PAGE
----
Putting the "Modern" in Warfare?
HIGH Kamikaze jet kills versus infantry never get old.
LOW Someone stole a nuclear device! Again!
WTF Where is everybody?
How do you topple the giant at school who stole your style? "How indeed?" asks Battlefield 3 looking glumly across the lunchroom at that other, more popular gaming franchise.
At its core, Battlefield 3 is a multiplayer military shooter that, in this day and age, stands as "the other Call of Duty," like it or not. Battlefield may have the age and pedigree as a multiplayer game, but I think it's safe to say that Call of Duty is what most modern gamers think of when they want to fire up this sort of thing.
Surely, this put EA in a funny position when it came to making their new game stand out, and from the look of the single-player campaign, they surely pushed developer DICE to do Call of Duty one better in every aspect. In fact, the single-player campaign is so Call of Duty in its cinematic ambitions, I'm sure Activision was simply blushing when they got their hands on it. Let's not forget, too, how the billboards that preceded the game's launch flew up all over my Los Angeles screaming, "Above and Beyond the Call." Not content to be seen as "the other" military shooter, they went all out in making sure that it was better.
That said, comparing the two games is probably the best way to review them, as—let's be honest—there's not a whole lot that is truly innovative here, or in these types of games in general. I hope that statement doesn't surprise you. Say what you will about the genre's ever-evolving system of on-the-fly evolutions (or perks), the military FPS is not only long in the tooth, it's also built to provide the same experience from year to year—it's Madden for shooters. There's nothing wrong with that at the core, but it certainly makes it hard to try and look any deeper into the game than its newest engine technology.
As Richard said, and as most probably already know, Battlefield is all about its multiplayer. Like Call of Duty, Battlefield has been brought up-to-date with its own share of myriad perks and expansions that improve player abilities as they earn experience points in battle. Of course, what sets it apart from Call of Duty is the addition of vehicles to the combat. Does this spice things up in the game? Absolutely. With huge playing fields, destructible buildings for a tank to tear into, and plenty of air space in which to cruise around in a jet, the vehicles' additions give the game a lot more variety than your typical Call of Duty session. In fact, I'm willing to bet that Battlefield's variety and more nuanced gameplay made possible by said vehicles will amuse more fans over the long haul than Modern Warfare 3's insta-high, feed-bar-hitting multi experience.
Unfortunately, the "real" Battlefield experience is most likely lost to those who would play it on a console, as I did. 64 players in one battle (as you find on the PC) would be pretty astounding if you could get a great squad together of truly dedicated fans. The 24 player limit on consoles is fine for the smaller maps (though none are tiny) but on the larger maps, the lack of players can lead to feelings of searching for squirrely nomads in a ghost town. This is, in my opinion, the game's most notable shortcoming—well, aside from the lackluster single-player campaign.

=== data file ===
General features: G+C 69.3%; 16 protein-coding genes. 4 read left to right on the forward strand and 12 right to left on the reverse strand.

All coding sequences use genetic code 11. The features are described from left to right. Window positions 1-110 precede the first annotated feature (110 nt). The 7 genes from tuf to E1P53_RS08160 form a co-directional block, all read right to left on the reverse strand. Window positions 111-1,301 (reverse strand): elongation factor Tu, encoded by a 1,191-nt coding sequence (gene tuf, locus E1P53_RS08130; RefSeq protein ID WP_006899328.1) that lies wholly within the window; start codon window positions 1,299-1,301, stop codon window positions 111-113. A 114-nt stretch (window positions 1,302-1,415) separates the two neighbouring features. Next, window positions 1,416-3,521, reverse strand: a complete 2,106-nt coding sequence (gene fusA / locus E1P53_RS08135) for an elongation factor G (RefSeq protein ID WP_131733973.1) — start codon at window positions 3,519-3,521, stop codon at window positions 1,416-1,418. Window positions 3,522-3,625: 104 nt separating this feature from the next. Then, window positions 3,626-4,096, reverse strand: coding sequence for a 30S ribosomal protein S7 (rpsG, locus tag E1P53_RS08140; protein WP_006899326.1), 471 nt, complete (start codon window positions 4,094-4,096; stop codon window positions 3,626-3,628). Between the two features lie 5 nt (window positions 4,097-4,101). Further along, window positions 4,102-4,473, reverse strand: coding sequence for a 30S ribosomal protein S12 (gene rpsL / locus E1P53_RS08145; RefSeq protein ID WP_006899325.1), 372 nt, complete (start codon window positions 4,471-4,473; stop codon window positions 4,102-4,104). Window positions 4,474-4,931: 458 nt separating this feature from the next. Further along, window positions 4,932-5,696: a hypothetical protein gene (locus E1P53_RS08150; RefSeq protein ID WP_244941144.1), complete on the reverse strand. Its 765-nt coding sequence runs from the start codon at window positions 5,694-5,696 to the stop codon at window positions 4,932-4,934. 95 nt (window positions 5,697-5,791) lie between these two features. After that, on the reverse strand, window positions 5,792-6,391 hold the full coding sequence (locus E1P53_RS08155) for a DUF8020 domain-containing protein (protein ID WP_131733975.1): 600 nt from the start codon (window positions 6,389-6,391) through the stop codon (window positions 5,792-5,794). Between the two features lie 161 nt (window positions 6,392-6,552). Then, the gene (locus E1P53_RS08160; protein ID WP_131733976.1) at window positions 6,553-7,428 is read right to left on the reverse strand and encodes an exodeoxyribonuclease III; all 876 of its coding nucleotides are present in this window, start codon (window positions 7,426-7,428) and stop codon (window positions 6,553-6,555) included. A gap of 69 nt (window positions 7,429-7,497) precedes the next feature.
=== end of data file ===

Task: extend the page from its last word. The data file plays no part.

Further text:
Richard was right-on when he said that the single player leaves a fair amount to be desired. It's the standard military run-n'-gun with checkpoints, squad-mates, and yes, a shocking twist.
DICE's Frostbite 2 engine is commendably capable of realistic character models and realistic destructible environments, yet they aren't able to make the game transcend the "realistic shooter" norms. As I said before, there are plenty of intensely cinematic roller-coaster moments and QTEs aplenty-even some well-acted cinemas with serious emoting. What it all adds up to, though, is just a sum total of the limitations of what can be offered by realistic military shooters. Double crosses and nuclear devices shouldn't be boring, yet it's just such well-worn territory by now.
Herein lies the big, big problem with these sorts of games: they're no more "realistic" than anything else out there. They're great at replicating some shooting with actual real-life firearms, but hewing so close to these tropes leaves unfortunate devs nowhere to go.
Let's not forget, too, that as exciting as we want these situations to be, the real life events that inspire these recreations are never something that actual soldiers would like to go back to. Perhaps it's reaching to take some moral high ground when it comes to war simulators, but I tend to think it's a little more respectful to create games that allow for a healthy patina of the unreal. With that in mind, I think more adventurous and risky games would result. At the very least, the powers that be should limit us to one realistic military shooter every five years, so that new technologies can give us true upgrades to this sort of experience.
Of course, I probably would have enjoyed this game much more if I wasn't so god-awful at online shooters. Wait, should that have come as a disclaimer at the beginning of this review? The author smiles slyly…
Disclosures: This game was obtained via publisher and reviewed on the Xbox 360. Approximately 8 hours of play were devoted to single-player modes (completed 1 time on Hard Mode) and 6 hours of play in multiplayer modes.
- Deadly Premonition: The Director’s Cut Second Opinion - August 4, 2013
- The Incredible Adventures of Van Helsing Review - June 21, 2013
- State of Play with Brandon Bales: Tommy Refenes of Team Meat - February 24, 2013